NFESH’s selection of an article entitled “Are Measures of Food Waste Overstated?” as the lead one in the “In the News” section of our What A Waste® newsletter might be viewed by some as undercutting our goals of raising awareness about the prevalence of food waste and wasted food  in this country – and specifically in congregate senior nutrition programs —  and undermining our efforts to reduce hunger by eliminating or repurposing what’s being wasted. We certainly disagree. In fact, we regard drawing attention to that article as an opportunity to answer the fundamental question the authors posed there and to showcase again what NFESH and congregate meal programs across the country have learned through What A Waste®.  What A Waste® is about more than just learning, of course. Its primary purpose is to put that knowledge to work to improve program operations and feed more seniors who need nutrition services with current resources by curtailing, and eventually eliminating, wasted food.

Did we say “wasted food” and not “food waste”? Yes, we did – and deliberately. So let’s begin with definitions. Definitions, after all, are at the heart of the question (and the accompanying supposition) that the researchers posed about overstated food waste. In addition to disagreeing with many of the “standard” definitions of food waste, they make the interesting point that there may be too many competing meanings for that term. It is hard to disagree with their observation, particularly when two agencies of the federal government – the U.S. Department of Agriculture and the Environmental Protection Agency – define the term in dissimilar ways; and that is only the tip of the proverbial iceberg where food waste is concerned.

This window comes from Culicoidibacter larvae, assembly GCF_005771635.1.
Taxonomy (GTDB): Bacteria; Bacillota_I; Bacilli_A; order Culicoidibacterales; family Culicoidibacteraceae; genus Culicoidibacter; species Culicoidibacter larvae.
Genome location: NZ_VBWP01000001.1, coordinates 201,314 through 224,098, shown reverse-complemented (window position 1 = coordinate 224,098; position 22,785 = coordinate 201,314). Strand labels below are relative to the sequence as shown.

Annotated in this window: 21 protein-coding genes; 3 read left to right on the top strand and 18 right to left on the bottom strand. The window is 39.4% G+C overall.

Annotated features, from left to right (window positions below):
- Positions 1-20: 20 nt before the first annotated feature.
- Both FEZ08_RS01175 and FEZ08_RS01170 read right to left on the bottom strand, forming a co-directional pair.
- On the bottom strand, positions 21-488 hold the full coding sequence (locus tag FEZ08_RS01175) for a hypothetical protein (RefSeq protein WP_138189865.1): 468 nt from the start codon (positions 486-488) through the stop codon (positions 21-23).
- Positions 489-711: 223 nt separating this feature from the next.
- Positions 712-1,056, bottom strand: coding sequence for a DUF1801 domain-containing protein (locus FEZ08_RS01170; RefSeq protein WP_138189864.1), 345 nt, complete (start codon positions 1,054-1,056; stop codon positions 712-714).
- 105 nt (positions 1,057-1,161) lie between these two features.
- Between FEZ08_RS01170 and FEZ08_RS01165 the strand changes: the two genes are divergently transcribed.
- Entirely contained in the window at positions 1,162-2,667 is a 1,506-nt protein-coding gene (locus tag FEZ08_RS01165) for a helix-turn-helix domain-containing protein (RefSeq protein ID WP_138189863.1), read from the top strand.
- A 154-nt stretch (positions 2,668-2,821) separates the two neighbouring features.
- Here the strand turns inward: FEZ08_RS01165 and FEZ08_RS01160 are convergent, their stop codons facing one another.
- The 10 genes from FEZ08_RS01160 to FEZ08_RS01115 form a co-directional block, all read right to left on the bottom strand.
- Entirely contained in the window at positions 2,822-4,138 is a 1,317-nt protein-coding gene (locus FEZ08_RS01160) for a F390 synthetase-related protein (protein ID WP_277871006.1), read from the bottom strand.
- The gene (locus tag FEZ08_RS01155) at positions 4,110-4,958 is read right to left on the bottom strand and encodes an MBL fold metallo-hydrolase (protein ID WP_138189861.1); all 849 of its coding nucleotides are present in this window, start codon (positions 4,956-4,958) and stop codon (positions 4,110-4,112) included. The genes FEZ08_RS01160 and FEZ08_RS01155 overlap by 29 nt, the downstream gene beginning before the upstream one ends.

We at NFESH have devised our own meaning of food waste in the context of What A Waste® and senior nutrition programs. It is most easily understood as food that once was safe and appropriate for human consumption but no longer is. Included in this category are foods that have spoiled, been mishandled, or been served to others and then been discarded and sent to landfills. It is that final resting place that ultimately determines a food item’s classification as waste. Photo Feb 23, 12 36 45 PMWe say that because the food we described above can still be used in productive ways, like feeding animals or being transformed into compost for use in vegetable gardens. In both those cases, it can contribute positively to anti-hunger efforts. Many What A Waste projects have benefitted from composting waste and then using it to create vegetable gardens.

But it is on wasted food that we would really like to focus – and that is because we are convinced that it is an undervalued and often ignored resource that has the potential of enabling senior nutrition programs in community after community across this country to make real and measurable progress in reducing the threat of hunger among seniors in those communities. IMG_20160712_115939So, then, what is wasted food?  Simply put, it is food that has been ordered and/or prepared but not served. That includes full meals as well as the individual components of those meals that are perfectly safe and healthy for seniors to eat but that never get used as such. Instead they either go to landfill or are transformed into compost.  In other words, their intrinsic value as food that could be used to, yes, feed those in need is…wasted.

Precisely how much wasted food is generated annually by this nation’s senior nutrition programs is uncertain. But two things are clear. (1) Wasted food can and should be recognized as an underutilized resource and (2) then repurposed in such a way that it can be used to provide nutritious meals to seniors in need.

We all know that familiar saying: “Waste not, want not.” And the wisdom of that certainly cannot be overstated.